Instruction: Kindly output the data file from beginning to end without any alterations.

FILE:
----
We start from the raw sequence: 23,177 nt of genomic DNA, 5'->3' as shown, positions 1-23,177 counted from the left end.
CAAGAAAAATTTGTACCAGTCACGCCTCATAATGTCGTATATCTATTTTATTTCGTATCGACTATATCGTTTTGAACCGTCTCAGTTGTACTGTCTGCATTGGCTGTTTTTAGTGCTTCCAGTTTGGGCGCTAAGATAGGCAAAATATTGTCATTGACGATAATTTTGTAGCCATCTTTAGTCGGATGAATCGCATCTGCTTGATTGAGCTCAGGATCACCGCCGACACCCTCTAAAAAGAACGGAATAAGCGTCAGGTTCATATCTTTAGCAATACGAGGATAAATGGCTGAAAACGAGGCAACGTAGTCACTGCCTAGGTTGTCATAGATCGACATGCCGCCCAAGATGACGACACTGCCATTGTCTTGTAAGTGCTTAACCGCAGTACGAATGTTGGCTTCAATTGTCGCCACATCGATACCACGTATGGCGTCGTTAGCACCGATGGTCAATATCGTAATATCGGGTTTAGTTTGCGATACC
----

We start from the raw sequence: 23,177 nt of genomic DNA, 5'->3' as shown, positions 1-23,177 counted from the left end.
CAAGAAAAATTTGTACCAGTCACGCCTCATAATGTCGTATATCTATTTTATTTCGTATCGACTATATCGTTTTGAACCGTCTCAGTTGTACTGTCTGCATTGGCTGTTTTTAGTGCTTCCAGTTTGGGCGCTAAGATAGGCAAAATATTGTCATTGACGATAATTTTGTAGCCATCTTTAGTCGGATGAATCGCATCTGCTTGATTGAGCTCAGGATCACCGCCGACACCCTCTAAAAAGAACGGAATAAGCGTCAGGTTCATATCTTTAGCAATACGAGGATAAATGGCTGAAAACGAGGCAACGTAGTCACTGCCTAGGTTGTCATAGATCGACATGCCGCCCAAGATGACGACACTGCCATTGTCTTGTAAGTGCTTAACCGCAGTACGAATGTTGGCTTCAATTGTCGCCACATCGATACCACGTATGGCGTCGTTAGCACCGATGGTCAATATCGTAATATCGGGTTTAGTTTGCGATACC